Sports Redef

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rantnrave:// LeBron James’ reign over the NBA is startling. He has been in the league for 14 years and been its best player for about the past decade. And yet he keeps going. He is unstoppable. The Terminator. At times, he barely seems human because of his size, athleticism and a prime that seems to have no half-life. He is The King, and his empire has grown beyond the NBA to everything he touches. He’s the most dominant athlete in the U.S. — six straight NBA Finals appearances and a seventh on the way as the Cavaliers look ready to roll through the Eastern Conference again. Glimpse at his incredible career in our new REDEF SportsSET: “LeBron Holds the Throne.” … This is a pivotal moment for U.S. Soccer. It’s flush with cash — over $100 million — and desperate for world acclaim. The U.S. has put in a bid for the 2026 World Cup, but that’s nine years away. More important is whether it can build a stronger infrastructure to recruit and develop players for the national team. I’ve always thought the issue with U.S. soccer players has been a lack of technical skill, rather than a lack of top athletes. Instead of wondering why LeBron can’t play soccer, we should be asking why we can’t get someone who can come close to matching Pirlo’s passing and vision. Does the federation have enough money to build up a national system to bridge the gap? Pay equity with the women’s national team should not be an issue again — the USSF has too much money to pay them anything less than the men. This money should be spent on uplifting the men’s team and, equally as important, maintaining the USWNT’s worldwide dominance. … A Stanley Cup playoffs without Sidney Crosby is a frightening thought. The NHL needs Crosby. Think of an NFL postseason without Tom Brady or the NBA without LeBron and how deflating that would be. But the implications of his latest brain injury are important, too. He has suffered them before and is at heightened risk. Let’s hope this one doesn’t sidetrack Crosby’s career again. The NHL and the Penguins need him back soon, but not fast enough to endanger his health and career. … If you’re a multipotentialite, don’t let anyone sway you. … Koufax on Koufax, circa 1965. … Sports Illustrated takes us up Mount Everest in virtual reality. Is this a future staple of storytelling? Or an experiment too ahead of its time because there’s not enough demand for VR yet? It can be both — a future that not all of us are ready for.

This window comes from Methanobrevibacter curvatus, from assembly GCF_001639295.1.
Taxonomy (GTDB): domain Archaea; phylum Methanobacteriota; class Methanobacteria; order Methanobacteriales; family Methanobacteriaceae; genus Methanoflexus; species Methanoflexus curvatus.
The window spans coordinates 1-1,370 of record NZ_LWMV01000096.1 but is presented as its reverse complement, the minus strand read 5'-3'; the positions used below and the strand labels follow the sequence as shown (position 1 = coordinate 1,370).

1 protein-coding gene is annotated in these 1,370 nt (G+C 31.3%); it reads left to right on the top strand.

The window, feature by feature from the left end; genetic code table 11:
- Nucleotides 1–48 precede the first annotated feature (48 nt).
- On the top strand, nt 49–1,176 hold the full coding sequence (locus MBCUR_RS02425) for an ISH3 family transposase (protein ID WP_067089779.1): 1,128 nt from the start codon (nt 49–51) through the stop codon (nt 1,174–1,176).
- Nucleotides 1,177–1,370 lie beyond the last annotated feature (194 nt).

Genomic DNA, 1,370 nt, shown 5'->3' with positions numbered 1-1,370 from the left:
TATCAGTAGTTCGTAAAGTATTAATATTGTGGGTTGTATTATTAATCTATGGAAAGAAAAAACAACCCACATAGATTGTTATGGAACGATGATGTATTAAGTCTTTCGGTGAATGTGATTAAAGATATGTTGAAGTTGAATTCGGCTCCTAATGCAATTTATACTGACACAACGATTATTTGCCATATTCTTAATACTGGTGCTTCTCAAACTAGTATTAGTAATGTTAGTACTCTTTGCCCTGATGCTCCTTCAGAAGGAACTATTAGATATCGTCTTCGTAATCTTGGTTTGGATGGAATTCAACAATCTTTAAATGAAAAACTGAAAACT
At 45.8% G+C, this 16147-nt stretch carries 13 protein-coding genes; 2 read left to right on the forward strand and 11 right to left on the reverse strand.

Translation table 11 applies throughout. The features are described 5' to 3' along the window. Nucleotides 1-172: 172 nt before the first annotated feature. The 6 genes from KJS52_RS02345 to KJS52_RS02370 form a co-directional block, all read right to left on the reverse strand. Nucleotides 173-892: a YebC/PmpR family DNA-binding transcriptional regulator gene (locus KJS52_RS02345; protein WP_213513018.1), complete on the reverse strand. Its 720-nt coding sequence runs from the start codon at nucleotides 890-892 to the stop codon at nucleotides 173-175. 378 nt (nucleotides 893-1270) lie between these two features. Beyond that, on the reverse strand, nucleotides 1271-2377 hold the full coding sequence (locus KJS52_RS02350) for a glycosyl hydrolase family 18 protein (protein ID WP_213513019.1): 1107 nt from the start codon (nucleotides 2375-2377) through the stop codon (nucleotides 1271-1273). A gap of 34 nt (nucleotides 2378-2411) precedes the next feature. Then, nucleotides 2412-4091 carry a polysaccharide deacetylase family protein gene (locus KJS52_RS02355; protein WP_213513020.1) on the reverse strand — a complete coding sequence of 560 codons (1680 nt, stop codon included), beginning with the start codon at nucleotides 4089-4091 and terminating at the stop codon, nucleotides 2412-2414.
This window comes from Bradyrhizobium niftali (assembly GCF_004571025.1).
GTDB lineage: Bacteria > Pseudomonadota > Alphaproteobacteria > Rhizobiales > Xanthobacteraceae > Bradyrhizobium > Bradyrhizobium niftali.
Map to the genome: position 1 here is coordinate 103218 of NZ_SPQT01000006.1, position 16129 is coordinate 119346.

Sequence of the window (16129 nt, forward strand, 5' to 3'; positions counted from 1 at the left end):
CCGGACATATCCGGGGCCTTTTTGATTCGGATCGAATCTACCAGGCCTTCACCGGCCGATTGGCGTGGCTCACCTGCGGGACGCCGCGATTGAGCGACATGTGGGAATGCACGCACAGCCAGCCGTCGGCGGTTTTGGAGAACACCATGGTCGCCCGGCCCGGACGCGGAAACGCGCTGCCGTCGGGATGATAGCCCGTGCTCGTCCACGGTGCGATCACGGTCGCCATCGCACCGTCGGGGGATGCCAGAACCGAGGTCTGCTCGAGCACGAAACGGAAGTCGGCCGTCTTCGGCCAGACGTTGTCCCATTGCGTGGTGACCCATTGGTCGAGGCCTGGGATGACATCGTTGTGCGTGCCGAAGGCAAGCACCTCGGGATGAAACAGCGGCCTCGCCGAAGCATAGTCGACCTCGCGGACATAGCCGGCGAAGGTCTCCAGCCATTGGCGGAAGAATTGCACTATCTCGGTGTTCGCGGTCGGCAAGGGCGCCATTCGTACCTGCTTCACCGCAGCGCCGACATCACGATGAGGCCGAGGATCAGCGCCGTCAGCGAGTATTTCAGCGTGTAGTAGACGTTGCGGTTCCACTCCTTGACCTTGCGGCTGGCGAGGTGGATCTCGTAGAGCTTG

Military academy athletes shouldn’t get a break on their service, just time to do it

Defense department should expect full commitment from potential pros, but should let them play first.
Sally Jenkins | The Washington Post

Stop pretending Boston is something it’s not

Racism is deeply embedded in the city’s culture.
Renée Graham | The Boston Globe

A kidnapped trainer, an orphaned colt and the chance of a lifetime at the Kentucky Derby

Antonio Sano and Gunnevera take their improbable stories to Churchill Downs to run in the Kentucky Derby.
John Cherwa & Kevin Baxter | Los Angeles Times

The brand-new biggest star in boxing

Two of the top heavyweight fighters in the world, both 6-foot-6 and both impressive, duke it out at Wembley Stadium in London.
Kelefa Sanneh | The New Yorker

Welcome to Lagos: Africa’s new skate hotspot

Red Bull photographer Tyrone Bradley captures an emerging scene in Lagos, Nigeria, which is blowing up thanks to local crew Wafflesncream.
Alex King | Huck Magazine


“It’s not enough to be smart. You have to be curious.”

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